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Hems v Clemans [2009] EWCA Civ 672

Application for permission to appeal, with appeal to follow, order concerning enforcement in ancillary relief proceedings. Application granted and matter remitted back to county court.

The husband and wife had compromised their financial claims whereby the wife would pay the husband a lump sum to remain in the matrimonial homes and the father agreed to a range of undertakings to contribute to their children’s education and other matters. The appellant claimed that the respondent had not met those obligations and it was accepted that he was in arrears and a hearing to enforce was adjourned. The next hearing in July 2008 was before another judge who created agreements, in place of the undertakings, concerning the arrears and the payment arrangements such as provision of receipts. In March 2009 the appellant returned to the judge for enforcement who had no note of the order. The husband now claimed that he had paid the sums due and that he was now free from his undertakings.

In allowing the appeal, Wall LJ calls the husband’s argument that he does not have to pay as he has been discharged from his undertakings as “palpable nonsense”. He goes on to conclude that the order of July 2008 has caused the muddle and so that was set aside and the matter remitted back to the county court. He also makes comments about the need for judicial continuity in such cases.

Case No: B4/2008/2846

Neutral Citation Number: [2009] EWCA Civ 672
Royal Courts of Justice
Strand, London, WC2A 2LL

Date: Tuesday, 19th May 2009


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HEMS (Respondent)

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CLEMANS (Applicant)

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(DAR Transcript of
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Judgment (As Approved by the Court)
Crown Copyright©
Lord Justice Wall:
1. This is an application which came before us by reason of an order made by Ward LJ on 7 April 2009.  The applicant, Mrs Clemans, seeks permission to appeal against an order made by HHJ Tyzack QC, sitting in Exeter on 4 July 2008.

2. In order to explain how the matter came before HHJ Tyzack, however, it is, I think, necessary to go back in time.  The applicant, Mrs Clemans, was Mrs Hems and was married to Dr Hems, and they have three daughters, L, S and R; now aged respectively 18, 15 and 12.  The eldest daughter, we are told, is now doing her A levels and, subject to grades, has a place at university; the second child will be taking her GCSEs, and the third child is in her first year at secondary school.

3. Before the district judge, on 4 January 2007, the parties were able to compromise their respective financial claims.  In essence, Mrs Clemans remained in the matrimonial home; she paid Dr Hems out for his interest in that property and transferred various policies to him.  As a consequence, as between the two of them, it was a clean break.  However, there was a very clear and substantial agreement in relation to their three daughters.  Dr Hems agreed to continue paying pocket money for the children on the current basis with various top up costs, and he also agreed that he would pay a sum towards the outstanding school fees for the eldest child on the basis that Mrs Clemans paid a similar amount.  He agreed also to pay for various photographs and there was a deduction permitted from the lump sum which Mrs Clemans was due to pay to her former husband.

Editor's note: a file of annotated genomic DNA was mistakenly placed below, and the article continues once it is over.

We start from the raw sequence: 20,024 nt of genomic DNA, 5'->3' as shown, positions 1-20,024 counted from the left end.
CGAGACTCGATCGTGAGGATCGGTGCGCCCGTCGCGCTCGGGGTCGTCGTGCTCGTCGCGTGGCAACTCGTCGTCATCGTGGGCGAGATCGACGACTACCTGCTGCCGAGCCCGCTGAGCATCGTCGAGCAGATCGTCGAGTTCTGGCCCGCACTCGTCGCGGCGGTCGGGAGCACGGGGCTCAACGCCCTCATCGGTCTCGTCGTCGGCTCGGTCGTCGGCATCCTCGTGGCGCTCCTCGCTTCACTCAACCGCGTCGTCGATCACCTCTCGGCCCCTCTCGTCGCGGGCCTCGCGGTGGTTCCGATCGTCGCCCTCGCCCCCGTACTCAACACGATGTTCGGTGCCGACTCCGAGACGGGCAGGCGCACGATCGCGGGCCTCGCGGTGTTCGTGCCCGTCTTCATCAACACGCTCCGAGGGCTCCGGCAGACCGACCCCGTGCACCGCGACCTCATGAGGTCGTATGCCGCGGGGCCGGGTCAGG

4. Importantly for our purposes, Dr Hems also gave five undertakings to the court on that occasion.  He was to pay 50% of the cost of music lessons for each child, to include exam and accompaniment fees (receipts to be provided by Mrs Clemans); he was to pay 50% of the costs of any school, guide and ranger trips for each child of the family (receipts to be provided by Mrs Clemans); and he was to pay 50% of the reasonable costs of providing school uniforms and equipment as required by the three children each year (receipts to be provided by Mrs Clemans).  He was also to pay 50% of any tuition costs for R in relation to her sitting the 11 plus exam (receipts to be provided by Mrs Clemans), and he was also to take out life cover with a suitable insurance company agreed by Mrs Clemans and to include critical illness and redundancy cover sufficient to cover the total cost of his obligations to the children under the terms of the order.  In the alternative, he was to use his pension, in whole or in part, for that purpose; and he was to meet all premiums due under any such insurance policy until his obligations to the children under the order had come to an end.  He was also to provide Mrs Clemans with a copy of the policy and the annual confirmation that the premiums had been paid and to indemnify her in the event that he did not comply with his obligations, and so on.

5. On those bases, and on Mrs Clemans’s undertaking to use her best efforts to secure his release from liabilities under the mortgage against the former matrimonial home, she agreed to pay him a lump sum; she agreed to transfer the policies to him and, as I say, there was to be a clean break between them.

6. However, by paragraph 5 of the order, the parties having reached agreement in writing to this effect, Dr Hems was to pay or cause to be paid to her -- that is Mrs Clemans -- periodical payments for the benefit of the children of the family, who were then named, at the rate of £177 per child per calendar month payable by standing order monthly on the first day of each month, and to continue until “each child shall respectively attain the age of 18 years or complete full time secondary education, which ever is the later or further order of the court”, and the level of payment under -- that is, £177 per child per calendar month -- was to be increased by reference to the retail prices index. 

7. There was also an order that Dr Hems was to pay, by way of child maintenance for S, a sum equal to 50% of the school fees and extras, to be limited to luncheon and bus costs, drama, lessons and exams, and these were to be subject to review if S remained at that particular school.  There was liberty to apply.